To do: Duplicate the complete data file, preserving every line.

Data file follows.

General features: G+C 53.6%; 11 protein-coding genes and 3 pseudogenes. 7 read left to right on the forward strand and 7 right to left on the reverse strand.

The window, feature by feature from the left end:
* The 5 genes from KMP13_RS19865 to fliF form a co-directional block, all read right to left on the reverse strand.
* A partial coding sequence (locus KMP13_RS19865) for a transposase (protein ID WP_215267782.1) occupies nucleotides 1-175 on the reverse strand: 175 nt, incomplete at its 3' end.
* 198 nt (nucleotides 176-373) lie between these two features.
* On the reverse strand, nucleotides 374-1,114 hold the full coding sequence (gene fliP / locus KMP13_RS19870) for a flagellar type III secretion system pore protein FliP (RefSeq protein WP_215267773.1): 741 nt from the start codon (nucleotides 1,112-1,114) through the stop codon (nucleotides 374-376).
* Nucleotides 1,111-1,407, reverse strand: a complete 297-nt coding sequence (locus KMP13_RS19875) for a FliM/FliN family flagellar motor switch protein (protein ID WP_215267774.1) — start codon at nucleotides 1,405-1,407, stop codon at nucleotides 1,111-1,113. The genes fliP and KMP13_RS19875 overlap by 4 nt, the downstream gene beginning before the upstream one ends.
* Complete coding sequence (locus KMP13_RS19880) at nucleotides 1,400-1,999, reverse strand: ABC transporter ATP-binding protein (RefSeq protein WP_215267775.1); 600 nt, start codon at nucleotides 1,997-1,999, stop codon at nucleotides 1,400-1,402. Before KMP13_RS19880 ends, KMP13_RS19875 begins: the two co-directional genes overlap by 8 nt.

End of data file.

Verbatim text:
General features: G+C 53.6%; 11 protein-coding genes and 3 pseudogenes. 7 read left to right on the forward strand and 7 right to left on the reverse strand.

The window, feature by feature from the left end:
* The 5 genes from KMP13_RS19865 to fliF form a co-directional block, all read right to left on the reverse strand.
* A partial coding sequence (locus KMP13_RS19865) for a transposase (protein ID WP_215267782.1) occupies nucleotides 1-175 on the reverse strand: 175 nt, incomplete at its 3' end.
* 198 nt (nucleotides 176-373) lie between these two features.
* On the reverse strand, nucleotides 374-1,114 hold the full coding sequence (gene fliP / locus KMP13_RS19870) for a flagellar type III secretion system pore protein FliP (RefSeq protein WP_215267773.1): 741 nt from the start codon (nucleotides 1,112-1,114) through the stop codon (nucleotides 374-376).
* Nucleotides 1,111-1,407, reverse strand: a complete 297-nt coding sequence (locus KMP13_RS19875) for a FliM/FliN family flagellar motor switch protein (protein ID WP_215267774.1) — start codon at nucleotides 1,405-1,407, stop codon at nucleotides 1,111-1,113. The genes fliP and KMP13_RS19875 overlap by 4 nt, the downstream gene beginning before the upstream one ends.
* Complete coding sequence (locus KMP13_RS19880) at nucleotides 1,400-1,999, reverse strand: ABC transporter ATP-binding protein (RefSeq protein WP_215267775.1); 600 nt, start codon at nucleotides 1,997-1,999, stop codon at nucleotides 1,400-1,402. Before KMP13_RS19880 ends, KMP13_RS19875 begins: the two co-directional genes overlap by 8 nt.